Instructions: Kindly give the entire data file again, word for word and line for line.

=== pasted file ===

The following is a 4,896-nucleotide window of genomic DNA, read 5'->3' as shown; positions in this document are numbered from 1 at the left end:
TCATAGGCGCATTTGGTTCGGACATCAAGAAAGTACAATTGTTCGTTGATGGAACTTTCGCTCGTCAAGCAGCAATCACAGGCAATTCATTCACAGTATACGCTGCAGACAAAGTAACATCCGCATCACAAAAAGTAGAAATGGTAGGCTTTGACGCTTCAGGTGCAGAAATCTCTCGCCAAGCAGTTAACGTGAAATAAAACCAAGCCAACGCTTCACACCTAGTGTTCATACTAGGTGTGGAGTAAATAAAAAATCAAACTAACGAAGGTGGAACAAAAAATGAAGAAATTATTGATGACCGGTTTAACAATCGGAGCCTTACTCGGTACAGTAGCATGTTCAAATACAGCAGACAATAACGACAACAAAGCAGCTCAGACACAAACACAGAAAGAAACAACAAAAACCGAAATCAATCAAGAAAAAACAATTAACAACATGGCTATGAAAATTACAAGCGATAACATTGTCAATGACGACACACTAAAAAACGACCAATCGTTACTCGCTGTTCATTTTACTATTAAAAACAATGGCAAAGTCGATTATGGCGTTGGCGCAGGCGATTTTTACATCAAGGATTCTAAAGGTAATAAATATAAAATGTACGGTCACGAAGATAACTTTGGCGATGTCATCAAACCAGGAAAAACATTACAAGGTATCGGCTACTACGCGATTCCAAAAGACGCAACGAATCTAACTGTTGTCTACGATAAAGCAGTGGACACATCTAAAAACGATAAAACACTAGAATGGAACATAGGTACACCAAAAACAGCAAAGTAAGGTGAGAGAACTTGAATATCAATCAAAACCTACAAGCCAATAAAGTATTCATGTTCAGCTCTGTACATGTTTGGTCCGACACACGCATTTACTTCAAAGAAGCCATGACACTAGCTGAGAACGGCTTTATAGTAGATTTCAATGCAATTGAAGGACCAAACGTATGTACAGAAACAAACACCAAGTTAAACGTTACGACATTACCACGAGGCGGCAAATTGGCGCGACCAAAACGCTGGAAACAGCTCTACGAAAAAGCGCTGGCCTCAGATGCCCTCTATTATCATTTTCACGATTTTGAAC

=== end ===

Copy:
The following is a 4,896-nucleotide window of genomic DNA, read 5'->3' as shown; positions in this document are numbered from 1 at the left end:
TCATAGGCGCATTTGGTTCGGACATCAAGAAAGTACAATTGTTCGTTGATGGAACTTTCGCTCGTCAAGCAGCAATCACAGGCAATTCATTCACAGTATACGCTGCAGACAAAGTAACATCCGCATCACAAAAAGTAGAAATGGTAGGCTTTGACGCTTCAGGTGCAGAAATCTCTCGCCAAGCAGTTAACGTGAAATAAAACCAAGCCAACGCTTCACACCTAGTGTTCATACTAGGTGTGGAGTAAATAAAAAATCAAACTAACGAAGGTGGAACAAAAAATGAAGAAATTATTGATGACCGGTTTAACAATCGGAGCCTTACTCGGTACAGTAGCATGTTCAAATACAGCAGACAATAACGACAACAAAGCAGCTCAGACACAAACACAGAAAGAAACAACAAAAACCGAAATCAATCAAGAAAAAACAATTAACAACATGGCTATGAAAATTACAAGCGATAACATTGTCAATGACGACACACTAAAAAACGACCAATCGTTACTCGCTGTTCATTTTACTATTAAAAACAATGGCAAAGTCGATTATGGCGTTGGCGCAGGCGATTTTTACATCAAGGATTCTAAAGGTAATAAATATAAAATGTACGGTCACGAAGATAACTTTGGCGATGTCATCAAACCAGGAAAAACATTACAAGGTATCGGCTACTACGCGATTCCAAAAGACGCAACGAATCTAACTGTTGTCTACGATAAAGCAGTGGACACATCTAAAAACGATAAAACACTAGAATGGAACATAGGTACACCAAAAACAGCAAAGTAAGGTGAGAGAACTTGAATATCAATCAAAACCTACAAGCCAATAAAGTATTCATGTTCAGCTCTGTACATGTTTGGTCCGACACACGCATTTACTTCAAAGAAGCCATGACACTAGCTGAGAACGGCTTTATAGTAGATTTCAATGCAATTGAAGGACCAAACGTATGTACAGAAACAAACACCAAGTTAAACGTTACGACATTACCACGAGGCGGCAAATTGGCGCGACCAAAACGCTGGAAACAGCTCTACGAAAAAGCGCTGGCCTCAGATGCCCTCTATTATCATTTTCACGATTTTGAAC